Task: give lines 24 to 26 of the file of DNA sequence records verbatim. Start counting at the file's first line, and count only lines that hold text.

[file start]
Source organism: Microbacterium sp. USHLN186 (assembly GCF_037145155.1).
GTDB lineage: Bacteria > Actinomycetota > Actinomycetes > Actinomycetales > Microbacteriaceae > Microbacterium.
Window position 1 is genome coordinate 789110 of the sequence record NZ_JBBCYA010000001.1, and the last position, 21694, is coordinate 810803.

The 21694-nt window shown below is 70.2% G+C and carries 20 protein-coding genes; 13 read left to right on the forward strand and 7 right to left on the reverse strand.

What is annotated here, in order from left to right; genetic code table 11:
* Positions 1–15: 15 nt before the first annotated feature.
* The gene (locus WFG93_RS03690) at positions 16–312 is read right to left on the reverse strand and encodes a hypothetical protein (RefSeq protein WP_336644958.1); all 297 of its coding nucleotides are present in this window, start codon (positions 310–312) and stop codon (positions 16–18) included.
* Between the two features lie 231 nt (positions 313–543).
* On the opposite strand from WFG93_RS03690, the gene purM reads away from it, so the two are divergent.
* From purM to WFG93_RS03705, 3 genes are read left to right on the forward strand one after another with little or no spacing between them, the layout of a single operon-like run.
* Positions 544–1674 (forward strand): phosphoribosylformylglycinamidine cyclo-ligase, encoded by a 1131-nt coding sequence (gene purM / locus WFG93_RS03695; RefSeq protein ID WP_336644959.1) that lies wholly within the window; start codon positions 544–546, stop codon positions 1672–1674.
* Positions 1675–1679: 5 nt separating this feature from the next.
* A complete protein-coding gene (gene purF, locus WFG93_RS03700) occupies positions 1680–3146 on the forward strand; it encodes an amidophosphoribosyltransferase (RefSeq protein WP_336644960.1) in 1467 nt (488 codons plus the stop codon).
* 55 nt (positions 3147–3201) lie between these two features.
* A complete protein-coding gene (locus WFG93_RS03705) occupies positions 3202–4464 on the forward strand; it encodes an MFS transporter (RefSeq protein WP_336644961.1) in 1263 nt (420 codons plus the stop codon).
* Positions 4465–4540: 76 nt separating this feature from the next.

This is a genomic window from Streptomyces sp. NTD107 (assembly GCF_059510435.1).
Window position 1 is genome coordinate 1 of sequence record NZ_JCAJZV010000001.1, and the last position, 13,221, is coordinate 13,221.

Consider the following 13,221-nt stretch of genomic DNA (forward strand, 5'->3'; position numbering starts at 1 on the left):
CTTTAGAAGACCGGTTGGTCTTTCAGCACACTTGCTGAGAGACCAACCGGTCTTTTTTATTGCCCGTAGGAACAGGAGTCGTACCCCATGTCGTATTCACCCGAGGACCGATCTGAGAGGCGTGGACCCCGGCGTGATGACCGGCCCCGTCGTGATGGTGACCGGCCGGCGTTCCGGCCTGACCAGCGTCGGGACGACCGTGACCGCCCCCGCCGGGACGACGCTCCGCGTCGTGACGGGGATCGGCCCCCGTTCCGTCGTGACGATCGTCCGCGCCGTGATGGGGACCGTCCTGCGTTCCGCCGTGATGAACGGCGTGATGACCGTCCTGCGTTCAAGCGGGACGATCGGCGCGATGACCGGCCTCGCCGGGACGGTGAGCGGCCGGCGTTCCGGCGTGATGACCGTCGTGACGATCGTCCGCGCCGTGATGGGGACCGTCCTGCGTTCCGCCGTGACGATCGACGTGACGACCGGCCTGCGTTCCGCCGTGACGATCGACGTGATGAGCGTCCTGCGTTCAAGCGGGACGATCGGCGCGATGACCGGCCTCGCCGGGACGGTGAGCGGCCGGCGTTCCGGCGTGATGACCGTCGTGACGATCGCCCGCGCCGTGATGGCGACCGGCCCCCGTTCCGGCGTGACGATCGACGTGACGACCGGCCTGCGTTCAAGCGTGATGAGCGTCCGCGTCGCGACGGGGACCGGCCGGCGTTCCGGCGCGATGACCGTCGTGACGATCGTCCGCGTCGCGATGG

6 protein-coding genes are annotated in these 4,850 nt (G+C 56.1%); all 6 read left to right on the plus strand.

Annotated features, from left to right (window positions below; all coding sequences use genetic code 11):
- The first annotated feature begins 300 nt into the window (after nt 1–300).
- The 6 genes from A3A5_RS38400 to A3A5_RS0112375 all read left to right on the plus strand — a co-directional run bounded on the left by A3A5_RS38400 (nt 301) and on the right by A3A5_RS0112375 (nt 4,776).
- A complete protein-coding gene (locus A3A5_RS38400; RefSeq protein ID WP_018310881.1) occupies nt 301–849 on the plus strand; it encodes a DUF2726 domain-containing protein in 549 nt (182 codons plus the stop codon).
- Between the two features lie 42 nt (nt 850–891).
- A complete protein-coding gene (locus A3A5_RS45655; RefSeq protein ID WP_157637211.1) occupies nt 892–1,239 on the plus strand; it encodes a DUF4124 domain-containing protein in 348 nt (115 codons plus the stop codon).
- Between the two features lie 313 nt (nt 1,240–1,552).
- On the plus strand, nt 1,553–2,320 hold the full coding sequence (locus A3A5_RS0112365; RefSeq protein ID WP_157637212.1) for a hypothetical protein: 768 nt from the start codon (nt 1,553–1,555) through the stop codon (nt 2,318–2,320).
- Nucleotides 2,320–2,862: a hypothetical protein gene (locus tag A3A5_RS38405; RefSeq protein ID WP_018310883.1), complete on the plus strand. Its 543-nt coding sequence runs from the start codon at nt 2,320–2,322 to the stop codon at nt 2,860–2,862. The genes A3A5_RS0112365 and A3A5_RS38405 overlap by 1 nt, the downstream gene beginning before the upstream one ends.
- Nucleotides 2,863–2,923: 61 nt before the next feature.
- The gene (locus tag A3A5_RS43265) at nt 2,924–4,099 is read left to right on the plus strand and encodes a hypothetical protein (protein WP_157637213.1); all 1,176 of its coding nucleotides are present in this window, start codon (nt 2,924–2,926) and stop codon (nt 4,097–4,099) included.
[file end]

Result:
- The 6 genes from A3A5_RS38400 to A3A5_RS0112375 all read left to right on the plus strand — a co-directional run bounded on the left by A3A5_RS38400 (nt 301) and on the right by A3A5_RS0112375 (nt 4,776).
- A complete protein-coding gene (locus A3A5_RS38400; RefSeq protein ID WP_018310881.1) occupies nt 301–849 on the plus strand; it encodes a DUF2726 domain-containing protein in 549 nt (182 codons plus the stop codon).
- Between the two features lie 42 nt (nt 850–891).